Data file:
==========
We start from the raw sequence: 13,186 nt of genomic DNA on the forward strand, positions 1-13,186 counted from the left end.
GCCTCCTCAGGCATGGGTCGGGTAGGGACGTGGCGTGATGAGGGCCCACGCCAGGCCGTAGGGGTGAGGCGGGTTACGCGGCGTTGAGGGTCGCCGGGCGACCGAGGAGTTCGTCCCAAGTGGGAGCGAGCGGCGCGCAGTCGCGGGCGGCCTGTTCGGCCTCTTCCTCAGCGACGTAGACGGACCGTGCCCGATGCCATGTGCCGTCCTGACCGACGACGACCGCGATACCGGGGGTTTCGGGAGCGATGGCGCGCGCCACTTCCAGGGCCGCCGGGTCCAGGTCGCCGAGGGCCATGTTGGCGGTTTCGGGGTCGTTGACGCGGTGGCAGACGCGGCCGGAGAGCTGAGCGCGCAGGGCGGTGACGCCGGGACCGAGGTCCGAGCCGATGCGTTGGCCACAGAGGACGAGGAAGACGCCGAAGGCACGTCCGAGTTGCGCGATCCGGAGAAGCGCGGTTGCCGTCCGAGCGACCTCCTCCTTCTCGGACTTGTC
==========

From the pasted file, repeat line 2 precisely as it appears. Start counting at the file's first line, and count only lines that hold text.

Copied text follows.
GCCTCCTCAGGCATGGGTCGGGTAGGGACGTGGCGTGATGAGGGCCCACGCCAGGCCGTAGGGGTGAGGCGGGTTACGCGGCGTTGAGGGTCGCCGGGCGACCGAGGAGTTCGTCCCAAGTGGGAGCGAGCGGCGCGCAGTCGCGGGCGGCCTGTTCGGCCTCTTCCTCAGCGACGTAGACGGACCGTGCCCGATGCCATGTGCCGTCCTGACCGACGACGACCGCGATACCGGGGGTTTCGGGAGCGATGGCGCGCGCCACTTCCAGGGCCGCCGGGTCCAGGTCGCCGAGGGCCATGTTGGCGGTTTCGGGGTCGTTGACGCGGTGGCAGACGCGGCCGGAGAGCTGAGCGCGCAGGGCGGTGACGCCGGGACCGAGGTCCGAGCCGATGCGTTGGCCACAGAGGACGAGGAAGACGCCGAAGGCACGTCCGAGTTGCGCGATCCGGAGAAGCGCGGTTGCCGTCCGAGCGACCTCCTCCTTCTCGGACTTGTC